What is a Grocerant?

In the ever-evolving landscape of food distribution, we find ourselves navigating a world far more fluid than its historical counterparts. Traditionally, consumers relied heavily on supermarkets for their meat, dry goods, and fresh produce needs. Dining out at local restaurants was reserved for special occasions or when convenience beckoned. However, the lines distinguishing these culinary avenues have gradually blurred. It’s worth noting that the largest food retailer in the United States today is none other than Walmart, and the trend of Americans embracing online food purchases is on the rise.

Rewind to 1985, and you’d discover that roughly 60% of all food sales transpired within the grocery aisles, with a modest 40% taking place in restaurants and other food service establishments. Fast forward to the present day, and the tables have turned. Expenditures at food service outlets now account for over half of the staggering $1.6 trillion in total food sales, edging out traditional grocery retail by a slim margin of approximately 1%.

Initially, the term “grocerants” referred to a novel concept: grocery stores offering in-store dining experiences and fresh, prepared foods that were either ready to eat or easy to heat. This innovative approach, often dubbed “food service at grocery stores,” aimed to recapture customers’ interest by delving into the realm of the restaurant business.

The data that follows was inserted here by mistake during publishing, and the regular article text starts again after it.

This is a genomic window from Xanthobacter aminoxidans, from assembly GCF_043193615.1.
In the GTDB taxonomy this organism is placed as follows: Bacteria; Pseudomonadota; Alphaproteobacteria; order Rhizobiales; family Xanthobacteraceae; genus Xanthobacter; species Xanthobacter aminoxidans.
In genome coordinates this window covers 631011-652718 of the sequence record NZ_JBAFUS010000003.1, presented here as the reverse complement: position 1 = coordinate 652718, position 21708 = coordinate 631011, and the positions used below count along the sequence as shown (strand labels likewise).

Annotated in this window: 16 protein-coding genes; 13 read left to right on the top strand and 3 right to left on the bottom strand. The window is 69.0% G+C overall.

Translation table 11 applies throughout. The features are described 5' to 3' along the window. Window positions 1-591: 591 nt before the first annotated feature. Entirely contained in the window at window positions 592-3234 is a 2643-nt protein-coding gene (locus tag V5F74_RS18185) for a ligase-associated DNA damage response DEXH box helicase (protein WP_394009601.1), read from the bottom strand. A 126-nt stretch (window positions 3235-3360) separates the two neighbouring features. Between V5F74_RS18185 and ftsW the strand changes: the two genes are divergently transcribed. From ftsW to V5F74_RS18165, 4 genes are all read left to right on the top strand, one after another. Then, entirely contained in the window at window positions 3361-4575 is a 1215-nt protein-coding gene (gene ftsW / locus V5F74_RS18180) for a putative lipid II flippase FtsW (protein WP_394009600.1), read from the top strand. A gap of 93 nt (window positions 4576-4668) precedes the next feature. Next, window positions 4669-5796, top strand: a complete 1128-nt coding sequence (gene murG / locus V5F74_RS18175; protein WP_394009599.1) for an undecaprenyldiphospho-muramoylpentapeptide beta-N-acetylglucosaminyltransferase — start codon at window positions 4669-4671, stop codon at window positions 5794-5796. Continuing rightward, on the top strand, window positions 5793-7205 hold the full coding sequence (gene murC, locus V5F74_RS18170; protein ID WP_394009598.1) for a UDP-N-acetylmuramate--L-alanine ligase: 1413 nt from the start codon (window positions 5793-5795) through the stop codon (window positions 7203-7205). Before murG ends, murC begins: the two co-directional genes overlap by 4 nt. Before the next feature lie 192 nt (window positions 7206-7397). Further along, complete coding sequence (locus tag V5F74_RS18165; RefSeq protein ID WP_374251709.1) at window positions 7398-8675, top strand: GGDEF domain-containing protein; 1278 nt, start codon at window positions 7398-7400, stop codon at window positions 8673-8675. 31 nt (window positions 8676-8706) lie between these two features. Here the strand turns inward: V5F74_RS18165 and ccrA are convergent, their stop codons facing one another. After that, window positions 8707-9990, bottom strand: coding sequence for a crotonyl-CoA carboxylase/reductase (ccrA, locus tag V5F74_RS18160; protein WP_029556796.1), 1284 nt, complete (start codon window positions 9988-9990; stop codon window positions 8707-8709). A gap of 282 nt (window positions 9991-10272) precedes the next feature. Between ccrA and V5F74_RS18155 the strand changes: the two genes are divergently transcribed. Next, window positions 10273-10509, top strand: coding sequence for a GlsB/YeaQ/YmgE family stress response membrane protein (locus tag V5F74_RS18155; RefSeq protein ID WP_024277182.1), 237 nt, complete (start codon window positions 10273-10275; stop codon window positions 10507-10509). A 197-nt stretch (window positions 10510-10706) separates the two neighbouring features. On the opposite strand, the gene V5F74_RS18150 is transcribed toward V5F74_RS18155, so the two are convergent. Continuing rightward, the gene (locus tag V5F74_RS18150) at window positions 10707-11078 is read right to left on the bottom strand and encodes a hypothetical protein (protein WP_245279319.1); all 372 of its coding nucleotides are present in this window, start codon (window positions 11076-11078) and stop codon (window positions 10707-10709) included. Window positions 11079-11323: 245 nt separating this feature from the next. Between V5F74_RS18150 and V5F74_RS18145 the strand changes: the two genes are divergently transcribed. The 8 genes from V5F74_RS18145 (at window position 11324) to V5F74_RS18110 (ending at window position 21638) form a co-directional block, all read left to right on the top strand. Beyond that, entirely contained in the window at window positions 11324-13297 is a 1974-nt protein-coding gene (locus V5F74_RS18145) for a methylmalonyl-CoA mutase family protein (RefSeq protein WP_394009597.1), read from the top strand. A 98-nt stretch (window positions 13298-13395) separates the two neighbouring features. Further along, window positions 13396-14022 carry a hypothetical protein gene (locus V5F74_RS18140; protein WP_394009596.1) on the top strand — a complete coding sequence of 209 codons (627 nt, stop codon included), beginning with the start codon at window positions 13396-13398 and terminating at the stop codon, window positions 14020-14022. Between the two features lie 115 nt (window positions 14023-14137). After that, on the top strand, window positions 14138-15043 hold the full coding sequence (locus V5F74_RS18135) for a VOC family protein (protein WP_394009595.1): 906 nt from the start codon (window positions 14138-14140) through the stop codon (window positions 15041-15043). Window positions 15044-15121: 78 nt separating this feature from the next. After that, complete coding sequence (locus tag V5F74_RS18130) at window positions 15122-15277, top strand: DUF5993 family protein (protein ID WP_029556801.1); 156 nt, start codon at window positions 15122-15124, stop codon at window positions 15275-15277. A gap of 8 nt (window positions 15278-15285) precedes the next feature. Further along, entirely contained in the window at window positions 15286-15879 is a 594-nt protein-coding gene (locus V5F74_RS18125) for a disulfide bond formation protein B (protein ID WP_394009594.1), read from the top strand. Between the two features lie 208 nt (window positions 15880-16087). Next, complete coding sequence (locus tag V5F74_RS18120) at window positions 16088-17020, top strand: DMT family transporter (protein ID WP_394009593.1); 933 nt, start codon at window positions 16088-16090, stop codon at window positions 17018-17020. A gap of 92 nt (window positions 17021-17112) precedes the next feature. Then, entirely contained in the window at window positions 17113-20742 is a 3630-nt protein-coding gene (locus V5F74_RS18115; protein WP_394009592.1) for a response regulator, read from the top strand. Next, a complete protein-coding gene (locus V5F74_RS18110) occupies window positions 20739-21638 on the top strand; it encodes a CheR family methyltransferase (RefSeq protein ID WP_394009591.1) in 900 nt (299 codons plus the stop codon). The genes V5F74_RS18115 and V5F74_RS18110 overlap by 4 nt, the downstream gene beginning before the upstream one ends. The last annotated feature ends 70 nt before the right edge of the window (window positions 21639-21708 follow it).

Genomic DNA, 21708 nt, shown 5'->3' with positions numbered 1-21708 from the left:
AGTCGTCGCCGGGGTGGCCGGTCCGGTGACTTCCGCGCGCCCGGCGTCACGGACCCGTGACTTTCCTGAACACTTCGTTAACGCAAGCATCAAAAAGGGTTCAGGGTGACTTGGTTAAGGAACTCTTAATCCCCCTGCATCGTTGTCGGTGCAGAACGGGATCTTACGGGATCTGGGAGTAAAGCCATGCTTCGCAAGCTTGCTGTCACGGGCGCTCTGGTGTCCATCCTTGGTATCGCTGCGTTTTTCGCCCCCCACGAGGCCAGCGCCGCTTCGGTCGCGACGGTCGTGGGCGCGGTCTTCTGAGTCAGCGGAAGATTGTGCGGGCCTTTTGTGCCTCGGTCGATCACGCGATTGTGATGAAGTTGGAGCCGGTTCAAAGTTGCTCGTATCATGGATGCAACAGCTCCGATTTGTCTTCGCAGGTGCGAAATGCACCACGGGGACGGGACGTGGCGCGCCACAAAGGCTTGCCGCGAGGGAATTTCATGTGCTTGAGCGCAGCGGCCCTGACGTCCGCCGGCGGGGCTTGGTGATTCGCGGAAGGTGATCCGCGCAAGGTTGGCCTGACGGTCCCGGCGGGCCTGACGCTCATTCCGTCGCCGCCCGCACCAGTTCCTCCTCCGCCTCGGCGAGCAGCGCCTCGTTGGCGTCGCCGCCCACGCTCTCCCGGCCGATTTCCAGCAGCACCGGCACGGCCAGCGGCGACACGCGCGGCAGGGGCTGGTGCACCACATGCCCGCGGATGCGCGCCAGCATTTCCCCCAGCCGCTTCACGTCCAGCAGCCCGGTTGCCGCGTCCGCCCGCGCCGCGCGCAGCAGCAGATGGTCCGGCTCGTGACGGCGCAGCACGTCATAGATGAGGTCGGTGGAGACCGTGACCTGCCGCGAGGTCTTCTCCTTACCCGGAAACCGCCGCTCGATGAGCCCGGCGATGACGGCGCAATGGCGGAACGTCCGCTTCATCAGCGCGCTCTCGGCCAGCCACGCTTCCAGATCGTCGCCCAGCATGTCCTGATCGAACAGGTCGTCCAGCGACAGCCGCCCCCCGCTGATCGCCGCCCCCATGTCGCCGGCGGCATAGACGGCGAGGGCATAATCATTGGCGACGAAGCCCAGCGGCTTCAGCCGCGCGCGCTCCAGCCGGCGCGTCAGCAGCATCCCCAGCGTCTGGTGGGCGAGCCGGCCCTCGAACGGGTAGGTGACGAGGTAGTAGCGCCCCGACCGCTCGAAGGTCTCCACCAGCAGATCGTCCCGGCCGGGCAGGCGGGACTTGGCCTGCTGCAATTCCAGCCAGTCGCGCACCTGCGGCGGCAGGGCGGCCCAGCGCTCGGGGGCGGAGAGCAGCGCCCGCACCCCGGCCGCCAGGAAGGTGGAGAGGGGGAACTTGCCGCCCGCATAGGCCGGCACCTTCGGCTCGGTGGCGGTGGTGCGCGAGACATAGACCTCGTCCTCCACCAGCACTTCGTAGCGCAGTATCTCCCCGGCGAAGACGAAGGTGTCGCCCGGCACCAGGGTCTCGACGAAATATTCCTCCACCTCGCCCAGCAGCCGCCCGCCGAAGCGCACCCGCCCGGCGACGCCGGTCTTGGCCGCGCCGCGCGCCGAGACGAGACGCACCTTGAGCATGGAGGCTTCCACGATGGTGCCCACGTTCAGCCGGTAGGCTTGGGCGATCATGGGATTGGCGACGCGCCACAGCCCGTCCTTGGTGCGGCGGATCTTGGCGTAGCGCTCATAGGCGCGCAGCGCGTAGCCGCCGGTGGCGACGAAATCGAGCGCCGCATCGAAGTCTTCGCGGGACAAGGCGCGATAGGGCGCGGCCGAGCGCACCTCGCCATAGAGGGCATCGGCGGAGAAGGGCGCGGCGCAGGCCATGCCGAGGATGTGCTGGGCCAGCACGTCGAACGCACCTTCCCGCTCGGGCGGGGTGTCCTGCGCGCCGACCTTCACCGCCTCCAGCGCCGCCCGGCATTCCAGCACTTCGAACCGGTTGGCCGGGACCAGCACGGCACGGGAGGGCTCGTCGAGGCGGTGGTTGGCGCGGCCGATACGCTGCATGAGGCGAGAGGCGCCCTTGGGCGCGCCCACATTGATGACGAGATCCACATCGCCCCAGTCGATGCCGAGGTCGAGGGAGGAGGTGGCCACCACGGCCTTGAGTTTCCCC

In recent years, however, the term “Grocerant” has metamorphosed into a far-reaching trend. It now encompasses the sale of retail food items designed for immediate consumption or effortless heating. What was once a strategic gambit for major grocers has transcended the confines of traditional grocery stores. The challenge lies in the fact that convenience stores, mass merchandisers, airports, online platforms, drug stores, and virtually any entity capable of crafting meal solutions tailored to time-starved consumers can readily embrace the grocerant movement.

Grocerant (noun):

Definition: A hybrid term derived from “grocery” and “restaurant,” referring to a retail establishment or section within a store, typically a supermarket, that offers a diverse range of ready-to-eat or ready-to-heat food options for immediate consumption by customers. Grocerants often provide in-store dining facilities and fresh, prepared foods, blurring the lines between traditional grocery retail and foodservice, catering to consumers seeking convenient meal solutions. The term encompasses a trend where various businesses, including convenience stores, mass merchandisers, airports, online platforms, and others, may also offer meal solutions tailored to time-constrained consumers, thus expanding the grocerant concept beyond conventional grocery stores.

For younger consumers, convenience and affordability take center stage when seeking meal solutions. While the grocerant concept undoubtedly provides an answer to these demands, it finds itself amidst a fierce contest. Emerging players in the form of grocery delivery services, online ordering platforms, mobile applications, and pioneering store formats like Amazon Go all compete for a slice of the action.

Just as the boundaries separating different food channels have blurred over the past few decades, we anticipate the continued dissolution of distinctions between retail food service and traditional restaurants. This transformation, in all likelihood, will be catalyzed by ever-evolving technologies that promise to reshape the industry landscape in unforeseeable ways.

And, you’ll be shocked to hear this but… NorthStar is on the cutting edge of merging solutions to assist with creating and scaling the grocerants of the future.

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